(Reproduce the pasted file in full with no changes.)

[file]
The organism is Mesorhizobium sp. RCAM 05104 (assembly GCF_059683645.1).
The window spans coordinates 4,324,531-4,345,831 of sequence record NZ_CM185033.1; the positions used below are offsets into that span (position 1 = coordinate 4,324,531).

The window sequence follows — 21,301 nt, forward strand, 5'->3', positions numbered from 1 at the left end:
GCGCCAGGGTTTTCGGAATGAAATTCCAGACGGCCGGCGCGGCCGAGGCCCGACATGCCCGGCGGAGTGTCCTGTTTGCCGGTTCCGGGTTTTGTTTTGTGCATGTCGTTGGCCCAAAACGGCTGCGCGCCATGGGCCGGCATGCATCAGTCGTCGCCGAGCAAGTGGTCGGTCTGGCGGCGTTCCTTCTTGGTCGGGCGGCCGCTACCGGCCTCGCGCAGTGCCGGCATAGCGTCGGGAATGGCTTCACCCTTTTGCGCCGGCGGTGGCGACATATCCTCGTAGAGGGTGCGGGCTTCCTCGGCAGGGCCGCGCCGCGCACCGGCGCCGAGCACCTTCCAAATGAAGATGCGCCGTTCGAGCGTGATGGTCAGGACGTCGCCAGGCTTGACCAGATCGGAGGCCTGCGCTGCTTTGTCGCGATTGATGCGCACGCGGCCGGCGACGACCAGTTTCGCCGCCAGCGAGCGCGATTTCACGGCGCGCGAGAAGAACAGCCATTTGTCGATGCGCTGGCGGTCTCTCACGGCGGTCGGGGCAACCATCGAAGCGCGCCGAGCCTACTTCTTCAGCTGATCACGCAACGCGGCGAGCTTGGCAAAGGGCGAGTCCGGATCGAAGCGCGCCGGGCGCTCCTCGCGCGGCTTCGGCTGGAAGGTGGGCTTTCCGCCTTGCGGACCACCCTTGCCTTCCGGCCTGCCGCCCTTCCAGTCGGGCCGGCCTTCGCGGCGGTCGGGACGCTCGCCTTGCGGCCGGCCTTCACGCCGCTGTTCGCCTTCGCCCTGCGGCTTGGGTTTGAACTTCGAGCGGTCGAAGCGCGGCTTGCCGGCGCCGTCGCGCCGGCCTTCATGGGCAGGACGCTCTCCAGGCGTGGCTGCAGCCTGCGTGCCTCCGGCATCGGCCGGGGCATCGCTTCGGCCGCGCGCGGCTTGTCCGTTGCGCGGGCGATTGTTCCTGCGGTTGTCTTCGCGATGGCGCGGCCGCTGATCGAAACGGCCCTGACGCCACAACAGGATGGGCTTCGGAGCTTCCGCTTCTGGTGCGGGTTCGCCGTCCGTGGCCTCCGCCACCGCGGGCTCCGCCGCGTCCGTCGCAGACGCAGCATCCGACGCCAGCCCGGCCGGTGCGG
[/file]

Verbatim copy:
The organism is Mesorhizobium sp. RCAM 05104 (assembly GCF_059683645.1).
The window spans coordinates 4,324,531-4,345,831 of sequence record NZ_CM185033.1; the positions used below are offsets into that span (position 1 = coordinate 4,324,531).

The window sequence follows — 21,301 nt, forward strand, 5'->3', positions numbered from 1 at the left end:
GCGCCAGGGTTTTCGGAATGAAATTCCAGACGGCCGGCGCGGCCGAGGCCCGACATGCCCGGCGGAGTGTCCTGTTTGCCGGTTCCGGGTTTTGTTTTGTGCATGTCGTTGGCCCAAAACGGCTGCGCGCCATGGGCCGGCATGCATCAGTCGTCGCCGAGCAAGTGGTCGGTCTGGCGGCGTTCCTTCTTGGTCGGGCGGCCGCTACCGGCCTCGCGCAGTGCCGGCATAGCGTCGGGAATGGCTTCACCCTTTTGCGCCGGCGGTGGCGACATATCCTCGTAGAGGGTGCGGGCTTCCTCGGCAGGGCCGCGCCGCGCACCGGCGCCGAGCACCTTCCAAATGAAGATGCGCCGTTCGAGCGTGATGGTCAGGACGTCGCCAGGCTTGACCAGATCGGAGGCCTGCGCTGCTTTGTCGCGATTGATGCGCACGCGGCCGGCGACGACCAGTTTCGCCGCCAGCGAGCGCGATTTCACGGCGCGCGAGAAGAACAGCCATTTGTCGATGCGCTGGCGGTCTCTCACGGCGGTCGGGGCAACCATCGAAGCGCGCCGAGCCTACTTCTTCAGCTGATCACGCAACGCGGCGAGCTTGGCAAAGGGCGAGTCCGGATCGAAGCGCGCCGGGCGCTCCTCGCGCGGCTTCGGCTGGAAGGTGGGCTTTCCGCCTTGCGGACCACCCTTGCCTTCCGGCCTGCCGCCCTTCCAGTCGGGCCGGCCTTCGCGGCGGTCGGGACGCTCGCCTTGCGGCCGGCCTTCACGCCGCTGTTCGCCTTCGCCCTGCGGCTTGGGTTTGAACTTCGAGCGGTCGAAGCGCGGCTTGCCGGCGCCGTCGCGCCGGCCTTCATGGGCAGGACGCTCTCCAGGCGTGGCTGCAGCCTGCGTGCCTCCGGCATCGGCCGGGGCATCGCTTCGGCCGCGCGCGGCTTGTCCGTTGCGCGGGCGATTGTTCCTGCGGTTGTCTTCGCGATGGCGCGGCCGCTGATCGAAACGGCCCTGACGCCACAACAGGATGGGCTTCGGAGCTTCCGCTTCTGGTGCGGGTTCGCCGTCCGTGGCCTCCGCCACCGCGGGCTCCGCCGCGTCCGTCGCAGACGCAGCATCCGACGCCAGCCCGGCCGGTGCGG